With the global recovery continuing to be fragile, the finance ministers of 20 of the world’s largest economies have agreed to jump start growth to accelerate the process that many consider to be anemic. The G20 leaders have agreed to boost the global economy by injecting $2 trillion over a five-year period.The timing may or not be appropriate, because it occurs at the same time the world’s largest economy is beginning to change and tighter fiscal policies are being introduced in the United States.
The announcement was made at the end of the G20 meeting, held in Sydney, Australia. It is hoped that by generating an additional $2 trillion over five years, the GDP of the top 20 economies will increase economic output by more than two percent over what would be normally expected. It is also hoped that the economic boost will create millions of new jobs. The decision by the G20 leaders to boost the global economy is seen as unprecedented, and appears to be the first time that a concrete decision has been made.
The G20 countries include all of the industrialized nations, and a few emerging economies such as Saudi Arabia and the European Union. Together, these countries constitute more than 85 percent of the global economy. The next step calls for each member country to submit a detailed strategy at the next G20 summit, which will be held November 2014.
The communique issued after the meeting indicates that cross-border taxation was one of the issues discussed. It was agreed that stricter taxation may be necessary, as there has been a concrete shift to a global economy. The playing field should be made level, as many corporations have come under criticism for what has been observed to be profit shifting to avoid higher taxation. Some of the companies that have been brought into focus include Google, Amazon, Apple and Starbucks.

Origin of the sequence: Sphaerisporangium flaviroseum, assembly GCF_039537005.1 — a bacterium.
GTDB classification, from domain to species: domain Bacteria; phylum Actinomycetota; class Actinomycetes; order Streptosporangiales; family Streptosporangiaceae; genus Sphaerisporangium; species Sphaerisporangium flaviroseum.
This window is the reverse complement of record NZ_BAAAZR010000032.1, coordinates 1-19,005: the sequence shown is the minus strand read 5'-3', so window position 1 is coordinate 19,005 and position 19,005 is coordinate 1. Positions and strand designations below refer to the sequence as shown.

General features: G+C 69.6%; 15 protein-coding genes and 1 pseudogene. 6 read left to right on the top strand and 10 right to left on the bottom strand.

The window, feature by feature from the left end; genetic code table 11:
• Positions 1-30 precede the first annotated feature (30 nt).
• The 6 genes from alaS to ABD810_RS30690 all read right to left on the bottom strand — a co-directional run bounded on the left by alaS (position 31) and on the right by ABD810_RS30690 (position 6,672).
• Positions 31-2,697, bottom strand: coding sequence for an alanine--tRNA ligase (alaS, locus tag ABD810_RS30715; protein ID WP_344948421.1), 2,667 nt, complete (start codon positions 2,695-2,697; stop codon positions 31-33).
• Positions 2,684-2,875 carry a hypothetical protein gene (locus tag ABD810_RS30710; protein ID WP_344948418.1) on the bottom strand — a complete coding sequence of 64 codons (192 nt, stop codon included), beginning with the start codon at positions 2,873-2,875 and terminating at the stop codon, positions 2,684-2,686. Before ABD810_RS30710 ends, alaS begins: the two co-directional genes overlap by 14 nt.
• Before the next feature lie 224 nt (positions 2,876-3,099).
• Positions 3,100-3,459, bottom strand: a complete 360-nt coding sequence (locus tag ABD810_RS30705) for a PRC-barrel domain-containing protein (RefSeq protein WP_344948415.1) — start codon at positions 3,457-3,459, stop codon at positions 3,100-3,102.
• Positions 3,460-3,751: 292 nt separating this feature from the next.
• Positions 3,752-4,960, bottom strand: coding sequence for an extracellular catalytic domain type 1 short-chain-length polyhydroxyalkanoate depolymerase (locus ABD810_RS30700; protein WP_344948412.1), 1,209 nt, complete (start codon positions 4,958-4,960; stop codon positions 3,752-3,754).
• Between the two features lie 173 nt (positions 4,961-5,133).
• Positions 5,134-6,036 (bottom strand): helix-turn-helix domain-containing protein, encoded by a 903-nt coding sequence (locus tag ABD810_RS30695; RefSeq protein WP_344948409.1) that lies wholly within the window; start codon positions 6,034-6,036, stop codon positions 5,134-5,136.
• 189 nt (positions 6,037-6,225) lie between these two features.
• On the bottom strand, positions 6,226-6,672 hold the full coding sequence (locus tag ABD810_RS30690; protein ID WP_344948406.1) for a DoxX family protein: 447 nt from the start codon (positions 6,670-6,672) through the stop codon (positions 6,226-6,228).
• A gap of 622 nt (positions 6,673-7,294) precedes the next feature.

The G20 have developed a set of standards to allow the automatic sharing of bank account information among member countries. The standards are expected to be in place by the end of 2015.
The plan faces some challenges, as it calls for investment from the private sector, while emerging markets are expected to keep inflation in check. Some countries, such as Japan, the world’s third largest economy, continues to struggle with reforms, such as inducing more competition. The monetary policies introduced by the Bank of Japan has resulted in a devaluation of the currency, making exports much cheaper.
The timing of the strategy may also present some problems for emerging markets that may be entering the elections. The objective for many of the leaders facing reelection is to make the economy more productive by reducing debt and avoid overspending. The need to tread carefully is fairly obvious. As the implementation of the economic stimulus is curtailed with tighter monetary requirements in the United States, there is likely to be an effect that will be felt in other countries.
The communique issued after the G20 leaders agreed to boost the global economy was made with a warning that there may be an excess of volatility that may hamper growth as policies are adjusted. U.S. Treasury Secretary Jacob Lew maintains that the reforms, even though they may be unpopular and incite unrest, are necessary, and should not be delayed much longer.
By Dale Davidson